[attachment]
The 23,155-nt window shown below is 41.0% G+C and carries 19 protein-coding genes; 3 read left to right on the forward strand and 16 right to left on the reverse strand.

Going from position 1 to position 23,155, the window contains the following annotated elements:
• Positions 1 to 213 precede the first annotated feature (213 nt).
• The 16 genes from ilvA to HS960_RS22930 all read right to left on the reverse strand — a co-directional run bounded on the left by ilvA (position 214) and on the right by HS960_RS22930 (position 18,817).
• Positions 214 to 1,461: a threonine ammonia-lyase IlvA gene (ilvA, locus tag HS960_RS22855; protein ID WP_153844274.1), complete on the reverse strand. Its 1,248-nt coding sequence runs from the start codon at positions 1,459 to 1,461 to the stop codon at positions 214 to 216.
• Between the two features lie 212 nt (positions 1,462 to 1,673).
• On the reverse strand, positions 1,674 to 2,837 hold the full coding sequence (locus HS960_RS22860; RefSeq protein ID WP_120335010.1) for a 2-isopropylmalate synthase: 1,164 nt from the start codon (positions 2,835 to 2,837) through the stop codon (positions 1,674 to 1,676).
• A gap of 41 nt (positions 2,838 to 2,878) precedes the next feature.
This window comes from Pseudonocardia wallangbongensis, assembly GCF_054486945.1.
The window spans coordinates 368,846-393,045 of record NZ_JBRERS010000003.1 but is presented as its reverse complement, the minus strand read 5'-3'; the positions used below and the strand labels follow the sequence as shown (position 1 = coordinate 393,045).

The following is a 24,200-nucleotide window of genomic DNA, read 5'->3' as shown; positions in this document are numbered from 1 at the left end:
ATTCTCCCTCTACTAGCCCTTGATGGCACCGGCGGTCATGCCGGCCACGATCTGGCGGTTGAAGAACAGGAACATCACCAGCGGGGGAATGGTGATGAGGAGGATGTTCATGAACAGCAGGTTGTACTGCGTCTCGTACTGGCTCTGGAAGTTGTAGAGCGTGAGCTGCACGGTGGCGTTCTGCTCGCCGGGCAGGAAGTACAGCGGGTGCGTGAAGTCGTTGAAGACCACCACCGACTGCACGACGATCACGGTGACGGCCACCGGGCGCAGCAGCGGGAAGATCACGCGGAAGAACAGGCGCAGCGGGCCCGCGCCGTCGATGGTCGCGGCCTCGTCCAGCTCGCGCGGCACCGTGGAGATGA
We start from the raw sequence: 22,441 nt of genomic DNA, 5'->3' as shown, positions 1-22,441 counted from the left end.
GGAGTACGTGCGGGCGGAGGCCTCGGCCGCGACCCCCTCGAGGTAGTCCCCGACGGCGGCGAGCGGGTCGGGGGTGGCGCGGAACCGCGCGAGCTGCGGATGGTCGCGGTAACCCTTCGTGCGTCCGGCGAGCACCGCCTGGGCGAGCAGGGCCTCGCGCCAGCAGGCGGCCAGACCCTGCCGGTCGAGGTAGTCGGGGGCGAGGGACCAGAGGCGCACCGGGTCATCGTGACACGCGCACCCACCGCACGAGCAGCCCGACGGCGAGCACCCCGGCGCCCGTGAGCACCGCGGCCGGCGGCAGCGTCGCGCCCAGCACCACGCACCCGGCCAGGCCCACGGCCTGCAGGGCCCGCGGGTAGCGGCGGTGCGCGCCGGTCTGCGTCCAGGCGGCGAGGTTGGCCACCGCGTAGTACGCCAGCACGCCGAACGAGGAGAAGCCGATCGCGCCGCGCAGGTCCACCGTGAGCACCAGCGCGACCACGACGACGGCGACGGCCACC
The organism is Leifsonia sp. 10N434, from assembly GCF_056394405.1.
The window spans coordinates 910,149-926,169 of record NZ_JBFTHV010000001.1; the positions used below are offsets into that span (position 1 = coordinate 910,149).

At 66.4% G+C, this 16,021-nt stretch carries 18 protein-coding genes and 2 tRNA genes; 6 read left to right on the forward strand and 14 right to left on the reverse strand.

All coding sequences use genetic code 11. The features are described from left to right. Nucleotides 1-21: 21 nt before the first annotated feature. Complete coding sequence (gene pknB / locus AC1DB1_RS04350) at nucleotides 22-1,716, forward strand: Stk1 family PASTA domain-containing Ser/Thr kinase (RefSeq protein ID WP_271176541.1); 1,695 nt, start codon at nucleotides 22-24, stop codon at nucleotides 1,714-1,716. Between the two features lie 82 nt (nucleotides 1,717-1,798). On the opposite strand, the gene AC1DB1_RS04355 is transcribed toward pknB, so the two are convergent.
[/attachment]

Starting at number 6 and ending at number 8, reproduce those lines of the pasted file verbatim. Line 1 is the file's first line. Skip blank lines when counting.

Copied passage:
• Between the two features lie 212 nt (positions 1,462 to 1,673).
• On the reverse strand, positions 1,674 to 2,837 hold the full coding sequence (locus HS960_RS22860; RefSeq protein ID WP_120335010.1) for a 2-isopropylmalate synthase: 1,164 nt from the start codon (positions 2,835 to 2,837) through the stop codon (positions 1,674 to 1,676).
• A gap of 41 nt (positions 2,838 to 2,878) precedes the next feature.